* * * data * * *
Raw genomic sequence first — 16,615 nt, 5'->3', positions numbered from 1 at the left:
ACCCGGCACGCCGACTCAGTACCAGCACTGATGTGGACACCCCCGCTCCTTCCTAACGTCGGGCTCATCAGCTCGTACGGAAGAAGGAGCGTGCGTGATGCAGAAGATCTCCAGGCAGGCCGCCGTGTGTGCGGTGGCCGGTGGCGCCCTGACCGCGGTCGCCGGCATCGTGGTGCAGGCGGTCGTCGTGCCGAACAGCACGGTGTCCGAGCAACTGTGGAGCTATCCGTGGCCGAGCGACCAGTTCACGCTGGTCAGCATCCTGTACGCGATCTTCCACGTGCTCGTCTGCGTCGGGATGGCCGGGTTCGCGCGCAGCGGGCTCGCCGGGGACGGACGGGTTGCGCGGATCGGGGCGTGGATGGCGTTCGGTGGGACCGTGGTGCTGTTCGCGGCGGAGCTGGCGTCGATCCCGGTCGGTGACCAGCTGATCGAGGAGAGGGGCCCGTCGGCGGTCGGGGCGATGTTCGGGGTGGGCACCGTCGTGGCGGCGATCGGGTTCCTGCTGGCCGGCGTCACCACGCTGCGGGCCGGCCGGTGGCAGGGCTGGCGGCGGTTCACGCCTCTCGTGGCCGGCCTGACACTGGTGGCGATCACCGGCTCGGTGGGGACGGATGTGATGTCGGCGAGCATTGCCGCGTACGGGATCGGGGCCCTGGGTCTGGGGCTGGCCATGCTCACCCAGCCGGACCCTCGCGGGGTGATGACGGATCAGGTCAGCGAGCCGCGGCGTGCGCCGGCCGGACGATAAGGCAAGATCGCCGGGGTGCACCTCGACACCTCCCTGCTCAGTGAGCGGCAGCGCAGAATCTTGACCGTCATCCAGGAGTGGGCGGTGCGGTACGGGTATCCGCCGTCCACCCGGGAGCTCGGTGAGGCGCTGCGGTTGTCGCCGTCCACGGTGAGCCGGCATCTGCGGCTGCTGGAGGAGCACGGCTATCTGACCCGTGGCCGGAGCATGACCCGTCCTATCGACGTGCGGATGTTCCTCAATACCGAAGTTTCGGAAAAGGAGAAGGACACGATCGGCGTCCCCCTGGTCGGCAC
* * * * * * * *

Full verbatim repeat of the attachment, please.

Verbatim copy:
Raw genomic sequence first — 16,615 nt, 5'->3', positions numbered from 1 at the left:
ACCCGGCACGCCGACTCAGTACCAGCACTGATGTGGACACCCCCGCTCCTTCCTAACGTCGGGCTCATCAGCTCGTACGGAAGAAGGAGCGTGCGTGATGCAGAAGATCTCCAGGCAGGCCGCCGTGTGTGCGGTGGCCGGTGGCGCCCTGACCGCGGTCGCCGGCATCGTGGTGCAGGCGGTCGTCGTGCCGAACAGCACGGTGTCCGAGCAACTGTGGAGCTATCCGTGGCCGAGCGACCAGTTCACGCTGGTCAGCATCCTGTACGCGATCTTCCACGTGCTCGTCTGCGTCGGGATGGCCGGGTTCGCGCGCAGCGGGCTCGCCGGGGACGGACGGGTTGCGCGGATCGGGGCGTGGATGGCGTTCGGTGGGACCGTGGTGCTGTTCGCGGCGGAGCTGGCGTCGATCCCGGTCGGTGACCAGCTGATCGAGGAGAGGGGCCCGTCGGCGGTCGGGGCGATGTTCGGGGTGGGCACCGTCGTGGCGGCGATCGGGTTCCTGCTGGCCGGCGTCACCACGCTGCGGGCCGGCCGGTGGCAGGGCTGGCGGCGGTTCACGCCTCTCGTGGCCGGCCTGACACTGGTGGCGATCACCGGCTCGGTGGGGACGGATGTGATGTCGGCGAGCATTGCCGCGTACGGGATCGGGGCCCTGGGTCTGGGGCTGGCCATGCTCACCCAGCCGGACCCTCGCGGGGTGATGACGGATCAGGTCAGCGAGCCGCGGCGTGCGCCGGCCGGACGATAAGGCAAGATCGCCGGGGTGCACCTCGACACCTCCCTGCTCAGTGAGCGGCAGCGCAGAATCTTGACCGTCATCCAGGAGTGGGCGGTGCGGTACGGGTATCCGCCGTCCACCCGGGAGCTCGGTGAGGCGCTGCGGTTGTCGCCGTCCACGGTGAGCCGGCATCTGCGGCTGCTGGAGGAGCACGGCTATCTGACCCGTGGCCGGAGCATGACCCGTCCTATCGACGTGCGGATGTTCCTCAATACCGAAGTTTCGGAAAAGGAGAAGGACACGATCGGCGTCCCCCTGGTCGGCAC